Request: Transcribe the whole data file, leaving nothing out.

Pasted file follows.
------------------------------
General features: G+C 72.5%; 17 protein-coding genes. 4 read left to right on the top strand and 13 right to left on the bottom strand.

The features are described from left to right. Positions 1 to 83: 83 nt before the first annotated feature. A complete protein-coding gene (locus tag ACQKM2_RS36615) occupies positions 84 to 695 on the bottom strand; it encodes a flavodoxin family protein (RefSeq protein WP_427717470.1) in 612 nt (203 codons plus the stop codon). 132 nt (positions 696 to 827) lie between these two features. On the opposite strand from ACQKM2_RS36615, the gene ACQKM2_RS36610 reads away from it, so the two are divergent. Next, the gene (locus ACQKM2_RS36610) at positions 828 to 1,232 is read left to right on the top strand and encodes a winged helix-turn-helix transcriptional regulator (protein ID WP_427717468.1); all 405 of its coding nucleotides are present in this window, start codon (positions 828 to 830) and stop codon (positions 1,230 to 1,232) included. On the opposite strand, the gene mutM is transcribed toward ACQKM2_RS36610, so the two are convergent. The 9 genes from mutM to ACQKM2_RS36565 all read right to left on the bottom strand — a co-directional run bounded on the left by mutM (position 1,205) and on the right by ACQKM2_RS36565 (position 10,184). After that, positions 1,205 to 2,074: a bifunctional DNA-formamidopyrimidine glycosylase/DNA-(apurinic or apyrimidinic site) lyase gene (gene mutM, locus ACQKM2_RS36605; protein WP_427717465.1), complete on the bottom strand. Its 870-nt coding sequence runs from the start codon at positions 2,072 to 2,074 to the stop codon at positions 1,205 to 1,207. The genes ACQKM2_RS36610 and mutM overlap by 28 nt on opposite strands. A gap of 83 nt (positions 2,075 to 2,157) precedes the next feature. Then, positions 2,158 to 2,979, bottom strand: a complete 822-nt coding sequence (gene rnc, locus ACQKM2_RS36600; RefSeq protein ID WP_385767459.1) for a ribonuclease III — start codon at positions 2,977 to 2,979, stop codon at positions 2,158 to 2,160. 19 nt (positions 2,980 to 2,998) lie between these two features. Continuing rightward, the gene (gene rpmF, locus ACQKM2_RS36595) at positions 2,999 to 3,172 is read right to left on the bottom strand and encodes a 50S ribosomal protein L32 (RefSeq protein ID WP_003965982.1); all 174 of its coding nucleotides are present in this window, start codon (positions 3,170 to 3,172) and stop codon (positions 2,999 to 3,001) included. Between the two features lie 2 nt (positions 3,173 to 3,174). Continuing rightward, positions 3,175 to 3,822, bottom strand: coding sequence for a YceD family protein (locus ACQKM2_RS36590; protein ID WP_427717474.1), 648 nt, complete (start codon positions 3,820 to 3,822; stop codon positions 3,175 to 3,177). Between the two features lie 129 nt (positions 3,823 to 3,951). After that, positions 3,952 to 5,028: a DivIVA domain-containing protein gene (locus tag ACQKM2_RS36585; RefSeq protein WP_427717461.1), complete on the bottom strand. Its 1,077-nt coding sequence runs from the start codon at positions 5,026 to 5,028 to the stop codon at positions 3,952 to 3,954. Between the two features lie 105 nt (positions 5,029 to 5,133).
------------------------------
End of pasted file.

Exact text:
General features: G+C 72.5%; 17 protein-coding genes. 4 read left to right on the top strand and 13 right to left on the bottom strand.

The features are described from left to right. Positions 1 to 83: 83 nt before the first annotated feature. A complete protein-coding gene (locus tag ACQKM2_RS36615) occupies positions 84 to 695 on the bottom strand; it encodes a flavodoxin family protein (RefSeq protein WP_427717470.1) in 612 nt (203 codons plus the stop codon). 132 nt (positions 696 to 827) lie between these two features. On the opposite strand from ACQKM2_RS36615, the gene ACQKM2_RS36610 reads away from it, so the two are divergent. Next, the gene (locus ACQKM2_RS36610) at positions 828 to 1,232 is read left to right on the top strand and encodes a winged helix-turn-helix transcriptional regulator (protein ID WP_427717468.1); all 405 of its coding nucleotides are present in this window, start codon (positions 828 to 830) and stop codon (positions 1,230 to 1,232) included. On the opposite strand, the gene mutM is transcribed toward ACQKM2_RS36610, so the two are convergent. The 9 genes from mutM to ACQKM2_RS36565 all read right to left on the bottom strand — a co-directional run bounded on the left by mutM (position 1,205) and on the right by ACQKM2_RS36565 (position 10,184). After that, positions 1,205 to 2,074: a bifunctional DNA-formamidopyrimidine glycosylase/DNA-(apurinic or apyrimidinic site) lyase gene (gene mutM, locus ACQKM2_RS36605; protein WP_427717465.1), complete on the bottom strand. Its 870-nt coding sequence runs from the start codon at positions 2,072 to 2,074 to the stop codon at positions 1,205 to 1,207. The genes ACQKM2_RS36610 and mutM overlap by 28 nt on opposite strands. A gap of 83 nt (positions 2,075 to 2,157) precedes the next feature. Then, positions 2,158 to 2,979, bottom strand: a complete 822-nt coding sequence (gene rnc, locus ACQKM2_RS36600; RefSeq protein ID WP_385767459.1) for a ribonuclease III — start codon at positions 2,977 to 2,979, stop codon at positions 2,158 to 2,160. 19 nt (positions 2,980 to 2,998) lie between these two features. Continuing rightward, the gene (gene rpmF, locus ACQKM2_RS36595) at positions 2,999 to 3,172 is read right to left on the bottom strand and encodes a 50S ribosomal protein L32 (RefSeq protein ID WP_003965982.1); all 174 of its coding nucleotides are present in this window, start codon (positions 3,170 to 3,172) and stop codon (positions 2,999 to 3,001) included. Between the two features lie 2 nt (positions 3,173 to 3,174). Continuing rightward, positions 3,175 to 3,822, bottom strand: coding sequence for a YceD family protein (locus ACQKM2_RS36590; protein ID WP_427717474.1), 648 nt, complete (start codon positions 3,820 to 3,822; stop codon positions 3,175 to 3,177). Between the two features lie 129 nt (positions 3,823 to 3,951). After that, positions 3,952 to 5,028: a DivIVA domain-containing protein gene (locus tag ACQKM2_RS36585; RefSeq protein WP_427717461.1), complete on the bottom strand. Its 1,077-nt coding sequence runs from the start codon at positions 5,026 to 5,028 to the stop codon at positions 3,952 to 3,954. Between the two features lie 105 nt (positions 5,029 to 5,133).